Through these alphabets of the pictorial diction, Quraishi constructs a complex set of images. Her paintings of 2000 offer hieroglyphic-like marks, indicating body parts, elementary human figures and other structures, which due to their presence in lines – often arbitrary and broken – suggest a script. The artist, through these works, is not fleeing from reality, but perhaps aiming to communicate with viewers in a language that does not become outdated or alien. Confirming Italian artist Giorgio Morandi: “I believe that nothing is more abstract, more unreal than what we actually see. We know all that we can see of the objective world, as human beings, never really exists as we see and understand it”. The stick-like human being inscribed by mankind in different stages of history – is not far from similar kind of human figure in the works on paper by Quraishi. In a world, where “The skin, senses and states are porous through which one may sieve into open presence, where everything touches everything”. Through her words and works, Quraishi reaffirms the primordial vocabulary of art indicated by American critic Henry Geldzahler “Paintings lead to paintings; words never do…. Words can point, direct the attention of the audience to certain paintings of the past or very recent past, but they can never be the substitutes for looking at the works of art”. Thus, we trace triangles, arrows, rectangles and squares in these paintings layered with thin and thick coats of paint. Echoing a surface altered through the course of years, if not centuries.
Arguably the most prominent aspect of her art is that it seems to be executed without the presence of the painter. Paradoxical but plausible. The artist arrived at a stage, in which – like a master musician who plays his instrument as if sound is emanating from the organ without the command of the person holding it. Great musicians make their instrument sing. Quraishi appears to be doing the same. Marks, dabs, scratches and smudges feel like the residue of a natural process — made without the human touch.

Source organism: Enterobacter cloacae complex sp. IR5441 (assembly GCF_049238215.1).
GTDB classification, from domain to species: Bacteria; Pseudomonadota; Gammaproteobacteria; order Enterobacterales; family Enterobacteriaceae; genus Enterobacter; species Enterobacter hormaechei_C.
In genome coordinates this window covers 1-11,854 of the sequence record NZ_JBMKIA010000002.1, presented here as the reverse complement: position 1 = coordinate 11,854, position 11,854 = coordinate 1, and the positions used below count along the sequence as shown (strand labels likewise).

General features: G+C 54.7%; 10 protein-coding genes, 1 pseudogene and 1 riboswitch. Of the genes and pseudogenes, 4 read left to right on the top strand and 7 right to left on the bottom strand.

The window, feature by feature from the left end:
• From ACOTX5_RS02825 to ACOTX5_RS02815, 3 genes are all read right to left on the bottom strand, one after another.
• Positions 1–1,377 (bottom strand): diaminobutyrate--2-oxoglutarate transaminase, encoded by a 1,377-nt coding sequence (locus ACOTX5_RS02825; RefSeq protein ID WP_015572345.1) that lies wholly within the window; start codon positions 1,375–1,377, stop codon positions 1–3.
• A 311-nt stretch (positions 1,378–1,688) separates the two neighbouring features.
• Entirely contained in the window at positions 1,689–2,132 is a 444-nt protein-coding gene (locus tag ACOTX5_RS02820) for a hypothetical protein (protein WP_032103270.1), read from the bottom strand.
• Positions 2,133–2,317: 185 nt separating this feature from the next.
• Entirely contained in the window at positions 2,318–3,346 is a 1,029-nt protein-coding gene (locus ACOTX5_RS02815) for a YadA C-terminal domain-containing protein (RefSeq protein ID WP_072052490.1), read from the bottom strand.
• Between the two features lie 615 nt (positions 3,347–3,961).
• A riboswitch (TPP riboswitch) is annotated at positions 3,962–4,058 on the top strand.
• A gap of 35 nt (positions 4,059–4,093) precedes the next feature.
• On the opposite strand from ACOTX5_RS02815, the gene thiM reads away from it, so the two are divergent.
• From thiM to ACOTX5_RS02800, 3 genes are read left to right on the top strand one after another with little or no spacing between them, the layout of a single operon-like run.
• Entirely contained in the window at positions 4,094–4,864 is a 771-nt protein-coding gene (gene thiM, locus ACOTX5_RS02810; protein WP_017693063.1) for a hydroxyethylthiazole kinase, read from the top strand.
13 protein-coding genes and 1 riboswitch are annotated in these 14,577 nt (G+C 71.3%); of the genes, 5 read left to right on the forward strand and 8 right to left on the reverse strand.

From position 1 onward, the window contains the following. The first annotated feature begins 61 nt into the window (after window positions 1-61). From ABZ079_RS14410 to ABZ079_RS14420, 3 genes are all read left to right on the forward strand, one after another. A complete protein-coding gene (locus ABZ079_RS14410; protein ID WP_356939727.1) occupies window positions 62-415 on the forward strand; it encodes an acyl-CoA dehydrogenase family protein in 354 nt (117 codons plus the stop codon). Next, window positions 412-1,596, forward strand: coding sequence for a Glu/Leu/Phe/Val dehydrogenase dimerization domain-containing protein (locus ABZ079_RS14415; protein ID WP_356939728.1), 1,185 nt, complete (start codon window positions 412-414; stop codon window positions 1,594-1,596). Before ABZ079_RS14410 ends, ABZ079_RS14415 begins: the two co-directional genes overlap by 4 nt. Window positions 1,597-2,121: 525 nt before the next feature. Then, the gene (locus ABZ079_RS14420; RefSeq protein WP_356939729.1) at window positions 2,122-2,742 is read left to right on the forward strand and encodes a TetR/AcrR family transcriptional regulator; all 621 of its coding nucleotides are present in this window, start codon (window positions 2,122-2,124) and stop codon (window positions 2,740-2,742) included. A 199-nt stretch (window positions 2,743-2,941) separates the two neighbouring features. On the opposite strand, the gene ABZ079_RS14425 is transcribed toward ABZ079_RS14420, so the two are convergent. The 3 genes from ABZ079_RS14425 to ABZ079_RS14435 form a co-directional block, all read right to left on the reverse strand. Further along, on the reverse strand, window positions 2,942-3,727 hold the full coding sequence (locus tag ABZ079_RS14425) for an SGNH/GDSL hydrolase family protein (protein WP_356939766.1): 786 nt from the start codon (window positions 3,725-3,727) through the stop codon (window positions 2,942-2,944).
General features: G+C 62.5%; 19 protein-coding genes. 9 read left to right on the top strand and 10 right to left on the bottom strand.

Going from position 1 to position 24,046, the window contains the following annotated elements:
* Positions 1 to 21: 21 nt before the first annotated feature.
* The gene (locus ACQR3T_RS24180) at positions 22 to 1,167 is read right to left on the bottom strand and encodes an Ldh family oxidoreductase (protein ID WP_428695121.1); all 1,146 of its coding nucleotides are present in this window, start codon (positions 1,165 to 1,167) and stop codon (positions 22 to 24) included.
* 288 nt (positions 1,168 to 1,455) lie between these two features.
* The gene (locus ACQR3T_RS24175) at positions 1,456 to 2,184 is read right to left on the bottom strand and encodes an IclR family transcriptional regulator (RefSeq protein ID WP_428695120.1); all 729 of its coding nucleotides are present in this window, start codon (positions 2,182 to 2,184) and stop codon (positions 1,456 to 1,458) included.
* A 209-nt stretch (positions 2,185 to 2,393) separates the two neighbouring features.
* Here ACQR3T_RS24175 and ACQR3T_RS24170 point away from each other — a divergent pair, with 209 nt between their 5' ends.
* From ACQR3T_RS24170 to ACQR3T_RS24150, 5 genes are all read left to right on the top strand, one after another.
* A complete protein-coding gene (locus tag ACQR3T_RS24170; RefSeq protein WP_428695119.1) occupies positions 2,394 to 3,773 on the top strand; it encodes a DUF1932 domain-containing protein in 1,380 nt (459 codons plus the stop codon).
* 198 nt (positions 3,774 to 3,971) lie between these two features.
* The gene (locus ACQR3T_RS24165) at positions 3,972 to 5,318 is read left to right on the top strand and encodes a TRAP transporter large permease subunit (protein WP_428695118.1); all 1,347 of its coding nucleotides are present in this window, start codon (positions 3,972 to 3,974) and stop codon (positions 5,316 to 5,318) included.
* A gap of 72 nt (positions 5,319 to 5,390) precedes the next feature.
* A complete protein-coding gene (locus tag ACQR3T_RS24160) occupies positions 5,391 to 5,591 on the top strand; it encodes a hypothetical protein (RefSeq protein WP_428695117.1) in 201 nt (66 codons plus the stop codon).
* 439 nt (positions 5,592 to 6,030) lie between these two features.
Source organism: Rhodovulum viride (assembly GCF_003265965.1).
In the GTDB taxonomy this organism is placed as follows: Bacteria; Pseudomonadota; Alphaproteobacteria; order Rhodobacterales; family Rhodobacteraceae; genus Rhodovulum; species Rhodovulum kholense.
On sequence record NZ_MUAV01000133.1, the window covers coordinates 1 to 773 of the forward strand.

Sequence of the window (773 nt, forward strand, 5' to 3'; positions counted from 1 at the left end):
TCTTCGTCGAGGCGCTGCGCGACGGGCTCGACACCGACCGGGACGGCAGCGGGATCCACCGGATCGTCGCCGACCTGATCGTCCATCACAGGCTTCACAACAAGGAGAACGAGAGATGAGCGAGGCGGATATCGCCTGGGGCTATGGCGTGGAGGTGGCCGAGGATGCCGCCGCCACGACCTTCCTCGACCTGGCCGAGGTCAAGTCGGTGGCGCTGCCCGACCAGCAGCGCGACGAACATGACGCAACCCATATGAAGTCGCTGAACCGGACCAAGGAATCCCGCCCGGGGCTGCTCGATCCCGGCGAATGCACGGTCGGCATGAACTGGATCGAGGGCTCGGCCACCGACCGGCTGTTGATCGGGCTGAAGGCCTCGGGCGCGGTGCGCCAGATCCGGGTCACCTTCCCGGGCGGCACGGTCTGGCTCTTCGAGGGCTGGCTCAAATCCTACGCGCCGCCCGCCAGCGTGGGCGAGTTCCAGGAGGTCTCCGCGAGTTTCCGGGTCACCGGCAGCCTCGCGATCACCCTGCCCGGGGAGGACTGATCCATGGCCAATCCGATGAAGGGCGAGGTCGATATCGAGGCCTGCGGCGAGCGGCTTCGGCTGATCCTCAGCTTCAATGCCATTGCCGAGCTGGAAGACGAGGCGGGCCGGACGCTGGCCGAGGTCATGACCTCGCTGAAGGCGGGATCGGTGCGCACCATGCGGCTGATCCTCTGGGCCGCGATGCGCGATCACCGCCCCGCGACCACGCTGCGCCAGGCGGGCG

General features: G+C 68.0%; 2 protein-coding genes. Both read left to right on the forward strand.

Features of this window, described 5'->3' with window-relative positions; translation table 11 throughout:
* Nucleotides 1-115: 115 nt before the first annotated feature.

Quraishi’s art is an entity that does not require an outside reference or validation. She stands alone in the narrative of Pakistani art. From her earlier works on paper to the most recent video, she has decided to move away from political, gender, identity, violence or any other issues and concerns, available for pictorial consumption. Her choice not to be obscure, but independent, and intense is a sign of clarity and courage. In her work Quarishi is pushing towards a language that may appear private from one point, yet encompasses public consciousness. Her small paintings can easily match with huge drawings of animals on the walls of prehistoric caves, images which were created for a particular time and for a specific group, but have kept on enchanting the human race for centuries, due to the magic and mystery in those lines, shapes and forms.
Magic entraps the gaze of someone present, transposes him to another hemisphere through a single amulet, some objects, a few words; and so is a combination of lines and inscriptions powerful enough to alter someone’s destination and destiny. Quraishi has found the essence of that magic, so such sensitive marks, basic shapes and subtle textures, that a viewer is transferred to a realm of one’s private Idaho, through that self-addressed envelope, we call the art of Ayesha Quraishi.